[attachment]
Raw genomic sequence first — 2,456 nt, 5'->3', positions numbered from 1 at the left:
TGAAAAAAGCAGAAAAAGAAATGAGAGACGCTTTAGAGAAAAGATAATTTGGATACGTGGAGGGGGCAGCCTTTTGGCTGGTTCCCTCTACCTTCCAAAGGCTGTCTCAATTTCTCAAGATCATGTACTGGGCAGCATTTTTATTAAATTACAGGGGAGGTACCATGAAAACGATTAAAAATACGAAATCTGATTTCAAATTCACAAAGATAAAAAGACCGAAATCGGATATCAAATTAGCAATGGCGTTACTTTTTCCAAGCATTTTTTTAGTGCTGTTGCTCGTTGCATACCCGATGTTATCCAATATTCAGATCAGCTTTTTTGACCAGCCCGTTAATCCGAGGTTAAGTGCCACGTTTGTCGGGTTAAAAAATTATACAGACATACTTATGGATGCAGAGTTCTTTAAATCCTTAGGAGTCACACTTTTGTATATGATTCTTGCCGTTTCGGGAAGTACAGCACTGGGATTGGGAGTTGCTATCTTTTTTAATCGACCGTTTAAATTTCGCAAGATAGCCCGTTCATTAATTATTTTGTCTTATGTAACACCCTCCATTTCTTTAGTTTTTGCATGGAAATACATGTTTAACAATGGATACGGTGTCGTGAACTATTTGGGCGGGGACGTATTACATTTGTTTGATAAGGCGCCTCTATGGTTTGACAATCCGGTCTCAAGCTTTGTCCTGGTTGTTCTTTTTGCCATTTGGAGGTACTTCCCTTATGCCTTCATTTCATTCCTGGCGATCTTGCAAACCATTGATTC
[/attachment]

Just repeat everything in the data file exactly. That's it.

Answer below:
Raw genomic sequence first — 2,456 nt, 5'->3', positions numbered from 1 at the left:
TGAAAAAAGCAGAAAAAGAAATGAGAGACGCTTTAGAGAAAAGATAATTTGGATACGTGGAGGGGGCAGCCTTTTGGCTGGTTCCCTCTACCTTCCAAAGGCTGTCTCAATTTCTCAAGATCATGTACTGGGCAGCATTTTTATTAAATTACAGGGGAGGTACCATGAAAACGATTAAAAATACGAAATCTGATTTCAAATTCACAAAGATAAAAAGACCGAAATCGGATATCAAATTAGCAATGGCGTTACTTTTTCCAAGCATTTTTTTAGTGCTGTTGCTCGTTGCATACCCGATGTTATCCAATATTCAGATCAGCTTTTTTGACCAGCCCGTTAATCCGAGGTTAAGTGCCACGTTTGTCGGGTTAAAAAATTATACAGACATACTTATGGATGCAGAGTTCTTTAAATCCTTAGGAGTCACACTTTTGTATATGATTCTTGCCGTTTCGGGAAGTACAGCACTGGGATTGGGAGTTGCTATCTTTTTTAATCGACCGTTTAAATTTCGCAAGATAGCCCGTTCATTAATTATTTTGTCTTATGTAACACCCTCCATTTCTTTAGTTTTTGCATGGAAATACATGTTTAACAATGGATACGGTGTCGTGAACTATTTGGGCGGGGACGTATTACATTTGTTTGATAAGGCGCCTCTATGGTTTGACAATCCGGTCTCAAGCTTTGTCCTGGTTGTTCTTTTTGCCATTTGGAGGTACTTCCCTTATGCCTTCATTTCATTCCTGGCGATCTTGCAAACCATTGATTC